My pride is an example of the Second Noble Truth: Suffering is caused by our ego’s craving for life to be more, less, better, happier than it is.  I had become hooked into striving for superiority, and in my disappointment with myself, I plunged into despair and frustration.

Desperate to feel better, I determined to fix myself, once and for all!  Soon I recognized that this too is a pattern.  When I want to be the best and brightest, I suffer.  And, when I want to fix that habit, I suffer.  Eventually, I saw that I was piling craving upon craving.  It led me to this: “Nothing I do works. I DON’T KNOW.”

Although I hold dear the wisdom of the Third Noble Truth, that there is an end to suffering, still I DID NOT KNOW.  Here, my pain met the truth of the teachings and my heart was pierced.  There was a way through my suffering.  I began to see it.

The Fourth Noble Truth tells us to follow the 8-Fold Noble Path to put an end to suffering. The Noble Path teaching which pierced my heart during this recent experience describes Noble Effort.

The efforts of spiritual seekers must be directed toward seeing what we are doing in every moment; as we cross the street, as we talk to a friend, as we make dinner. Unless we are serving the Buddha with consistent attention fixed on what is, the ego slips in, our thinking gears up, and our habits take over.  When we do find ourselves caught in craving, our efforts must orient toward dis-identification with what we want, what we think we know, how we think we can fix.  Though I fully understood these teachings, I was not applying my efforts effectively to my practice.

Egoic thoughts and feelings plant their first seeds of discontent, of the craving described in the Second Noble Truth, in a mind that is unaware.  I had been unaware when pride first crept into my thinking.  A spiritual student, utilizing Noble Effort, resides continually in the gap between her presence and her ego’s desires.  In that gap, she can recognize when suffering’s cause is upon her.  In this full and concentrated presence, being Buddha, she sees that her ego’s drive is a delusion born of false truths.  Her efforts have led her down the path of freedom from the attachments of the ego.  I, in my unaware state, allowed my pride to grab hold and run the show.  I had squandered a precious opportunity to put an end to a bit of suffering.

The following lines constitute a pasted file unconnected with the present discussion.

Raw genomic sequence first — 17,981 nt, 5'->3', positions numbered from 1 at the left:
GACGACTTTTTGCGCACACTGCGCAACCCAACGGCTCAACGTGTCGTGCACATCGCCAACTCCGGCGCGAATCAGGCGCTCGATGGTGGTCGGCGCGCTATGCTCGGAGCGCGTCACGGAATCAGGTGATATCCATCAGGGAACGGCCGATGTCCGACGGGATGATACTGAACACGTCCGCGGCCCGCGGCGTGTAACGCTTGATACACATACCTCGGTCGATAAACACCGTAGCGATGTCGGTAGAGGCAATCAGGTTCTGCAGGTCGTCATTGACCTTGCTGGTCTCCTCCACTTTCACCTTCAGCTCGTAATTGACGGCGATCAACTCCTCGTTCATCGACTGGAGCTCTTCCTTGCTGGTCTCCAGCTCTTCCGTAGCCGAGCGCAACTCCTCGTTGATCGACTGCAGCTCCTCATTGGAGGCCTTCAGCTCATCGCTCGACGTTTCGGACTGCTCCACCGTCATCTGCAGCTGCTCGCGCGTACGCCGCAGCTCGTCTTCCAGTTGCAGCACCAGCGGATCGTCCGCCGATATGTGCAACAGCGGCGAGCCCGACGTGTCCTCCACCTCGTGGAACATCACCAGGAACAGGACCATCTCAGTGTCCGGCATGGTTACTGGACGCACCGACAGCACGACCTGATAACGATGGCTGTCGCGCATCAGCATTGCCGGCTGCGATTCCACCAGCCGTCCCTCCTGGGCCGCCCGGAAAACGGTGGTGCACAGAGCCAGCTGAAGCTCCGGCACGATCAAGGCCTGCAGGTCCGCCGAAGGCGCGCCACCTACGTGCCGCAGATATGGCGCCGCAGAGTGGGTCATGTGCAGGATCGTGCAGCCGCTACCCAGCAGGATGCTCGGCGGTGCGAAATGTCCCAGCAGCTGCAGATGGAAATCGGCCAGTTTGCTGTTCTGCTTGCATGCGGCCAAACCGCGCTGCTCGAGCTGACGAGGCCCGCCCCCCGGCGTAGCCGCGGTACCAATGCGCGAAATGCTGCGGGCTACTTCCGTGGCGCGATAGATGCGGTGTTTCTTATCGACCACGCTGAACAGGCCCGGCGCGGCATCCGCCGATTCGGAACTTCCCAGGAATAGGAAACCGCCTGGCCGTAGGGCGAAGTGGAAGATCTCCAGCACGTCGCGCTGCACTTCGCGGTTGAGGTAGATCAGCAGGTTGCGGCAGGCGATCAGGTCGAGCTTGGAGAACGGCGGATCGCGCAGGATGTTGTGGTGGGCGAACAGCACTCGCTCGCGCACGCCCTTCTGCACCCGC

Such is Noble Effort; the full application of all one’s energy towards the study of the delusions of the mind so that one can let them go.  Noble Effort requires moment-to-moment dedication of a heart that is penetrated by a fervent wish to end suffering.

Humming Bird

Author: Getsu San Ku Shin

 

ZATMA is not a blog. If for some reason you need elucidation on the teaching, please contact the editor at: yao.xiang.editor@gmail.com

It’s Broken

Some time ago I heard this story….told by a Buddhist teacher.

She with several others went on a trip to Southeast Asia to work with Theravada Buddhist monks. When they arrived they were shown to small broken down huts where loud music blared from the nearby village all night long. The accommodations were sparse, untamed and relatively wild. They were to meet with a teacher who was as they thought in the process of building a temple. They made the trip to help the teacher build the temple. To their surprise they met him sitting in a construction site….the materials were rotting from the moisture and heat, there was no real semblance of a building at all except for one or two walls held up by leaning 2×4’s. No windows. No doors. The materials were moldy, covered with growth and rancid.